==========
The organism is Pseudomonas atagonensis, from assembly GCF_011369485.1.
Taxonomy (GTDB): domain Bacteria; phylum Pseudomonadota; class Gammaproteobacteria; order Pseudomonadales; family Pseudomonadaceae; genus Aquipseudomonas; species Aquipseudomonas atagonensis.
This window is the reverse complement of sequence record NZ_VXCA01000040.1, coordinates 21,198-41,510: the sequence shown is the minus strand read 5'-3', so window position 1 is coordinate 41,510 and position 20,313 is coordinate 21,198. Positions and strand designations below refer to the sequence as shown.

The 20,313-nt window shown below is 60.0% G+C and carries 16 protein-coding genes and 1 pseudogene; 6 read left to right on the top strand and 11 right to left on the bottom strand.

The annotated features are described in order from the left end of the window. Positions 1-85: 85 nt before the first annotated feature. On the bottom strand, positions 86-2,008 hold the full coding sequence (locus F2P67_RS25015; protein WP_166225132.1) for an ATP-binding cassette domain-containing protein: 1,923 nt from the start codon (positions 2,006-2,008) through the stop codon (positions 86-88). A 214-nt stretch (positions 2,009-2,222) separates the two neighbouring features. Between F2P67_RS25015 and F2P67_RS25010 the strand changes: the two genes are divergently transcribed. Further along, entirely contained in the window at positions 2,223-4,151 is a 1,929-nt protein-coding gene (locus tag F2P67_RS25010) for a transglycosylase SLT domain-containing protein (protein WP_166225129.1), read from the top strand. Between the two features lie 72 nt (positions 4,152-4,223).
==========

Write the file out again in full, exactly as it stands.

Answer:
The organism is Pseudomonas atagonensis, from assembly GCF_011369485.1.
Taxonomy (GTDB): domain Bacteria; phylum Pseudomonadota; class Gammaproteobacteria; order Pseudomonadales; family Pseudomonadaceae; genus Aquipseudomonas; species Aquipseudomonas atagonensis.
This window is the reverse complement of sequence record NZ_VXCA01000040.1, coordinates 21,198-41,510: the sequence shown is the minus strand read 5'-3', so window position 1 is coordinate 41,510 and position 20,313 is coordinate 21,198. Positions and strand designations below refer to the sequence as shown.

The 20,313-nt window shown below is 60.0% G+C and carries 16 protein-coding genes and 1 pseudogene; 6 read left to right on the top strand and 11 right to left on the bottom strand.

The annotated features are described in order from the left end of the window. Positions 1-85: 85 nt before the first annotated feature. On the bottom strand, positions 86-2,008 hold the full coding sequence (locus F2P67_RS25015; protein WP_166225132.1) for an ATP-binding cassette domain-containing protein: 1,923 nt from the start codon (positions 2,006-2,008) through the stop codon (positions 86-88). A 214-nt stretch (positions 2,009-2,222) separates the two neighbouring features. Between F2P67_RS25015 and F2P67_RS25010 the strand changes: the two genes are divergently transcribed. Further along, entirely contained in the window at positions 2,223-4,151 is a 1,929-nt protein-coding gene (locus tag F2P67_RS25010) for a transglycosylase SLT domain-containing protein (protein WP_166225129.1), read from the top strand. Between the two features lie 72 nt (positions 4,152-4,223).